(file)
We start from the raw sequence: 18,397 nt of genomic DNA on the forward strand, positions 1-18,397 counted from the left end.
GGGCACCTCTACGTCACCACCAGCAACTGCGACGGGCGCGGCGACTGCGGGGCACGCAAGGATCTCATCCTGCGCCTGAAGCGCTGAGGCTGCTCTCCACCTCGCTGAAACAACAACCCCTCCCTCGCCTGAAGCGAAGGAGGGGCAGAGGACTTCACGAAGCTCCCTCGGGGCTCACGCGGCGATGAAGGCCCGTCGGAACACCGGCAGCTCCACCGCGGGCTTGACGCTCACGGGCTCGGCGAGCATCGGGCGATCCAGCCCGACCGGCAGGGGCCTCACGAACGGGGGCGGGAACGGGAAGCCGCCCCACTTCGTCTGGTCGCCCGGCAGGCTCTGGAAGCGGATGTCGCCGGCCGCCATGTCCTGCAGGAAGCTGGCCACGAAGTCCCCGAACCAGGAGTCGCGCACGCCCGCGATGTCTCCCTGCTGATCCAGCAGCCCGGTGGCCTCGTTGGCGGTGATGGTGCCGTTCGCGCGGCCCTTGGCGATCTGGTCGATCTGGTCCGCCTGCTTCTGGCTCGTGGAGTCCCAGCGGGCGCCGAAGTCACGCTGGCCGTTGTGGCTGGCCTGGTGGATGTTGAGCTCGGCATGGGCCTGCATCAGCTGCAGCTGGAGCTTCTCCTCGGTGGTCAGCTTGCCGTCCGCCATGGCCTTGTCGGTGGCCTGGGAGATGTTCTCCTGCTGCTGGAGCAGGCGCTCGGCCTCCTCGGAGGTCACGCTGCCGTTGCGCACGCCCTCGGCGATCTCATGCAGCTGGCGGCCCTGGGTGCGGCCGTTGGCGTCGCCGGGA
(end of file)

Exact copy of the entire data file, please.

We start from the raw sequence: 18,397 nt of genomic DNA on the forward strand, positions 1-18,397 counted from the left end.
GGGCACCTCTACGTCACCACCAGCAACTGCGACGGGCGCGGCGACTGCGGGGCACGCAAGGATCTCATCCTGCGCCTGAAGCGCTGAGGCTGCTCTCCACCTCGCTGAAACAACAACCCCTCCCTCGCCTGAAGCGAAGGAGGGGCAGAGGACTTCACGAAGCTCCCTCGGGGCTCACGCGGCGATGAAGGCCCGTCGGAACACCGGCAGCTCCACCGCGGGCTTGACGCTCACGGGCTCGGCGAGCATCGGGCGATCCAGCCCGACCGGCAGGGGCCTCACGAACGGGGGCGGGAACGGGAAGCCGCCCCACTTCGTCTGGTCGCCCGGCAGGCTCTGGAAGCGGATGTCGCCGGCCGCCATGTCCTGCAGGAAGCTGGCCACGAAGTCCCCGAACCAGGAGTCGCGCACGCCCGCGATGTCTCCCTGCTGATCCAGCAGCCCGGTGGCCTCGTTGGCGGTGATGGTGCCGTTCGCGCGGCCCTTGGCGATCTGGTCGATCTGGTCCGCCTGCTTCTGGCTCGTGGAGTCCCAGCGGGCGCCGAAGTCACGCTGGCCGTTGTGGCTGGCCTGGTGGATGTTGAGCTCGGCATGGGCCTGCATCAGCTGCAGCTGGAGCTTCTCCTCGGTGGTCAGCTTGCCGTCCGCCATGGCCTTGTCGGTGGCCTGGGAGATGTTCTCCTGCTGCTGGAGCAGGCGCTCGGCCTCCTCGGAGGTCACGCTGCCGTTGCGCACGCCCTCGGCGATCTCATGCAGCTGGCGGCCCTGGGTGCGGCCGTTGGCGTCGCCGGGA